Now here is some actually useful advice. If you have never run before or feel woefully out of shape, you should follow a Couch to 5K plan. These are made for people who literally cannot run at all, and via thrice weekly workouts gets them to run a 5K (3.1 miles, a standard racing distance) in nine weeks. The whole point of a Couch to 5K plan—and this blog—is that literally anybody can become an adequate runner with a bit of work. It takes no ability or skill at all, only the willpower to lace up your shoes and get off the couch.
How consistently should I run?
For running to be a sustainable hobby, sometimes you have to skip one. If you feel like dogshit, don’t go running. It’s okay to skip a run here or there to go out with friends, or do whatever. Skipping a single training session won’t set back your progress one iota. What will set you back is that slight calf niggle graduating into a full-blown strained calf because you pushed too hard, and all of a sudden you’re out for a month. You should do almost anything to avoid an injury.
All that being said, you should run through minor nicks and pains! Part of what you’re attempting to do is building the habit of running three or four times a week, no matter what else is going on. You’re not going to feel perfect for every run, but most of the time the biggest thing you’re at risk for is running a couple of minutes slower than usual. And besides, running when you aren’t at your best truly does build character.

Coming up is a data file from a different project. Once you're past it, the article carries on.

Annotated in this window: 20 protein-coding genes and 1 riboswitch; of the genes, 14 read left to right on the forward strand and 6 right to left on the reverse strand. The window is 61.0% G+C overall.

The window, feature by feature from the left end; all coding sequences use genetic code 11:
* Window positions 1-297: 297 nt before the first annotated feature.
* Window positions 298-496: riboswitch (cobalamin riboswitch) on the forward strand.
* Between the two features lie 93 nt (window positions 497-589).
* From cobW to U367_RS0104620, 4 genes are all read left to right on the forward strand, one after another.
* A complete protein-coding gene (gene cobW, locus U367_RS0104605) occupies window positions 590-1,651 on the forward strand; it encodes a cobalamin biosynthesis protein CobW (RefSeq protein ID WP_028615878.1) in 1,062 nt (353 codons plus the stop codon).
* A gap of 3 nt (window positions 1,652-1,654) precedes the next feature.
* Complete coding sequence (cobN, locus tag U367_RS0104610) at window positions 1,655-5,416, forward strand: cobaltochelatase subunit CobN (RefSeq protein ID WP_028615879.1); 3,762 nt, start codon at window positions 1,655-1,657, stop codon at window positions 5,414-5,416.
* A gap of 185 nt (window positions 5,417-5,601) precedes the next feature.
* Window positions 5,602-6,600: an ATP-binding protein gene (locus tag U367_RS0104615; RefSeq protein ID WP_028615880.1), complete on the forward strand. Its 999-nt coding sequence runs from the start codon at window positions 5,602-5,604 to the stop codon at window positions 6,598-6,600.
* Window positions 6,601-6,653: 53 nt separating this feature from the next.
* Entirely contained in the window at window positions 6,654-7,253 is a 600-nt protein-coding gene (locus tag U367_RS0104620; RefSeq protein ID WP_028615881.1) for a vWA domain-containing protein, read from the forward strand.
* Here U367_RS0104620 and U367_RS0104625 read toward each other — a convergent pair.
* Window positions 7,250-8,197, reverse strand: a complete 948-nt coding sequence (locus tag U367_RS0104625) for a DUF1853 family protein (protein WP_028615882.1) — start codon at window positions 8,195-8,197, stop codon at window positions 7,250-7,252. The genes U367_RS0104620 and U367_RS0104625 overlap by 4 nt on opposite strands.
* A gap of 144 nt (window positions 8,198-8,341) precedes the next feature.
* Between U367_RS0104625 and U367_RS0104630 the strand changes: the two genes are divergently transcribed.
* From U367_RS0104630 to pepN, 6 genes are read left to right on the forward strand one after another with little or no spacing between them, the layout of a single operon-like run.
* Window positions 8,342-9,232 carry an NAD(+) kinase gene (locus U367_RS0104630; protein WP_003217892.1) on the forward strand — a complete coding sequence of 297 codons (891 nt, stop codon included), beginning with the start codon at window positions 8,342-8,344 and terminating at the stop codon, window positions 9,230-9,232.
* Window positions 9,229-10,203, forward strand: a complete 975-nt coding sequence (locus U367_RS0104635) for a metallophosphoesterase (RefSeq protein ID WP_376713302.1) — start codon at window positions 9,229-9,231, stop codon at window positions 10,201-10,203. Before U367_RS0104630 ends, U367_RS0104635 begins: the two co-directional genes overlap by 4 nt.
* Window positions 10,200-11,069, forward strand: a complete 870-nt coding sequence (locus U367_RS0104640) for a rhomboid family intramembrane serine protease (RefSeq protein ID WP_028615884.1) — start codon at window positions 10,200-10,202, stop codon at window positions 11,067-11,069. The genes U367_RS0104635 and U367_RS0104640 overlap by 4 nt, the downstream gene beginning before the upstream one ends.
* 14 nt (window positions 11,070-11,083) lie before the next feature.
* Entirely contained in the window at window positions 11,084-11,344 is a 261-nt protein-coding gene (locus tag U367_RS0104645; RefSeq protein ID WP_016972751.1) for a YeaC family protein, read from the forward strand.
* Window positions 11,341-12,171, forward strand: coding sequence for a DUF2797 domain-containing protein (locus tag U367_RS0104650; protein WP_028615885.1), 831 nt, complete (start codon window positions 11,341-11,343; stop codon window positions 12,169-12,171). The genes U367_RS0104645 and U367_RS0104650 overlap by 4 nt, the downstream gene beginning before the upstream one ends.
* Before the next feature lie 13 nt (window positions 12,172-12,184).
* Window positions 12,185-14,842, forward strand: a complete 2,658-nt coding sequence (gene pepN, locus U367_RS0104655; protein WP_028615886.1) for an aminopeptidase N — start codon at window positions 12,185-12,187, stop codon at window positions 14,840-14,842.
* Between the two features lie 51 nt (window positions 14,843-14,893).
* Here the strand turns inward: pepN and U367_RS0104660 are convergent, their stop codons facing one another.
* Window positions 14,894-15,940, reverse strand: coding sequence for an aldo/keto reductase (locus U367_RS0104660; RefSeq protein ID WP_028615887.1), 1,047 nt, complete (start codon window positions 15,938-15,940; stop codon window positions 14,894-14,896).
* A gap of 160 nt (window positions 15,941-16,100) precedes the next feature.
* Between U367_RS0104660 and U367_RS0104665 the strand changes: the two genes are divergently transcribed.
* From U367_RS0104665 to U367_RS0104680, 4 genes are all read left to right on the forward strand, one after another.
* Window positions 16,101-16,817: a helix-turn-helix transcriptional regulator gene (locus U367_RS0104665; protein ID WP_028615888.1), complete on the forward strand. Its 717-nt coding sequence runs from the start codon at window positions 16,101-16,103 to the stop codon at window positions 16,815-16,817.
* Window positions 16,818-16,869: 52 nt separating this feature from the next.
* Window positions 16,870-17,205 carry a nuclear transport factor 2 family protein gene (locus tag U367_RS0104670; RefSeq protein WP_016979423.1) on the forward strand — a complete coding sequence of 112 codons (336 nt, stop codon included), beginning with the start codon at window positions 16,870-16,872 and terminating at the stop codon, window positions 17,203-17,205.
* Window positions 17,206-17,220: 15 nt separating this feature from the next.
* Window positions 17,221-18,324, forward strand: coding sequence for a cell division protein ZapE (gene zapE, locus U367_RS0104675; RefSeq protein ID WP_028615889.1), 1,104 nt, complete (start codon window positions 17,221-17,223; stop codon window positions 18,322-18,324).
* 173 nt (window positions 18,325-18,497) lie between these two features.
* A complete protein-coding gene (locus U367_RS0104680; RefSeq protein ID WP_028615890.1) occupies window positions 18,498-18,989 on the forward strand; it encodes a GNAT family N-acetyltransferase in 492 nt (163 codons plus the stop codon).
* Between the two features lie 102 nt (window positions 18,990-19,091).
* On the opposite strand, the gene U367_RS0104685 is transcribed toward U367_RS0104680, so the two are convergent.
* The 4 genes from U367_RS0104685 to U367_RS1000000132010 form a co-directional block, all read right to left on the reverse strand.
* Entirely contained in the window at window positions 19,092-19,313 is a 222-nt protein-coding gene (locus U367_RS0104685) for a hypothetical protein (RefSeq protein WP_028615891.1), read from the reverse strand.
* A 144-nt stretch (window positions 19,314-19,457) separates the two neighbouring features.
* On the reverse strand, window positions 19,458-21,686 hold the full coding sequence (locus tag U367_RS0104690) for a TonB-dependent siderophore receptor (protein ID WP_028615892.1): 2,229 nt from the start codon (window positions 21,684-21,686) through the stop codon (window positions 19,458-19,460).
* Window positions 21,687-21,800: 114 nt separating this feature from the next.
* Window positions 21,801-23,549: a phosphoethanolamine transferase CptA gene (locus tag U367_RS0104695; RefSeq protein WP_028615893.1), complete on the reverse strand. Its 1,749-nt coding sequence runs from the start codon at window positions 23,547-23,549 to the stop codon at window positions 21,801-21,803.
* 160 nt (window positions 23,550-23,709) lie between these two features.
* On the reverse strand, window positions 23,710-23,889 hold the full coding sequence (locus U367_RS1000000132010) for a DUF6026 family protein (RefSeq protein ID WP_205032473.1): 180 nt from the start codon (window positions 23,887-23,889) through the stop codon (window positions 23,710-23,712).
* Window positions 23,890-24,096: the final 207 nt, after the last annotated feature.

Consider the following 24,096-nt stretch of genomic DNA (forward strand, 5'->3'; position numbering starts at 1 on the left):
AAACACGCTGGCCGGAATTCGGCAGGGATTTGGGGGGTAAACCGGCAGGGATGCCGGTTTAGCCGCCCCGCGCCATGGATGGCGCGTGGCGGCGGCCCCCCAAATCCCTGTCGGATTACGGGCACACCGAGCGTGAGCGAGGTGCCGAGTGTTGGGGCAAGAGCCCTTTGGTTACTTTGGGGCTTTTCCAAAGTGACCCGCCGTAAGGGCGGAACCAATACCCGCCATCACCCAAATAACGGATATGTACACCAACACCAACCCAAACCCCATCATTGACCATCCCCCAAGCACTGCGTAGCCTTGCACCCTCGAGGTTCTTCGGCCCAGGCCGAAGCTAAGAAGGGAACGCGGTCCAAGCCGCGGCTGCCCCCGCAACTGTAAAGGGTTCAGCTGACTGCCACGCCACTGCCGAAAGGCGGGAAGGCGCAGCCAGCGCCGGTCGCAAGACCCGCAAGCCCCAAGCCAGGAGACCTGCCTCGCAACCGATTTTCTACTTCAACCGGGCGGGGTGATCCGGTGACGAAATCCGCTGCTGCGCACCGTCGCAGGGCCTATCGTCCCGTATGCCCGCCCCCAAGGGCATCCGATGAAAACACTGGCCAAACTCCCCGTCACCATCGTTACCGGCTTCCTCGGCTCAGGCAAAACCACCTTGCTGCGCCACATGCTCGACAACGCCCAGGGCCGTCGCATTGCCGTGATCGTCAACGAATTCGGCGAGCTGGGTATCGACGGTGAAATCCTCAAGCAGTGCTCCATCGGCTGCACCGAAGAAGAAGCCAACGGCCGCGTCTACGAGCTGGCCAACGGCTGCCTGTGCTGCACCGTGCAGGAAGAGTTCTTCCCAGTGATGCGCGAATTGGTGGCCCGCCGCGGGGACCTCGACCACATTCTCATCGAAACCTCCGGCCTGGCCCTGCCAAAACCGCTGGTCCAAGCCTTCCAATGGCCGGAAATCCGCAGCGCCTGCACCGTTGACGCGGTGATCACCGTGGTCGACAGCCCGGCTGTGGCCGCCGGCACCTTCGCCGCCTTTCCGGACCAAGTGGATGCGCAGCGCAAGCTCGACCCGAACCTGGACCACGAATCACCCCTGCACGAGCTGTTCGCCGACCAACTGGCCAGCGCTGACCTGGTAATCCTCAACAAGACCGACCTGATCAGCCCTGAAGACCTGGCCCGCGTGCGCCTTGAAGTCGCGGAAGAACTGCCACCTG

What do I do after my run?
If possible, you want to avoid collapsing into a chair and doing nothing for an hour. In fact, you want to keep running for a few more minutes, much slower, as a “warm down” run. After that is a great time to do that stretching you wanted to do before your run. You can also eat a bit of protein, though until you get into heavy mileage this probably isn’t strictly necessary. A smoothie or some fruit also make for a great post-run snack.
More generally, when you’re running regularly, taking care of your body becomes a lot more important. It’s a great excuse to do all of those things you already should be doing: sleeping well, cutting back on binge drinking, eating healthy, drinking plenty of water. It also behooves you to do some stretching on your off-days to work out sore muscles, increase flexibility, and strengthen your tendons and joints.
I like to spend 20 or 30 minutes the day after runs (and sometimes five to 10 minutes right before runs) using a foam roller. I do so while watching TV, and if I don’t know how to roll out a specific body part I just enter “[body part] foam roller” into YouTube and watch a couple of videos. Foam rolling hurts like a bitch—especially because my IT bands are very tight—but you feel so much better afterwards. You can also do good work with a muscle stick (which you can build out of PVC pipe for a couple bucks) or a lacrosse ball.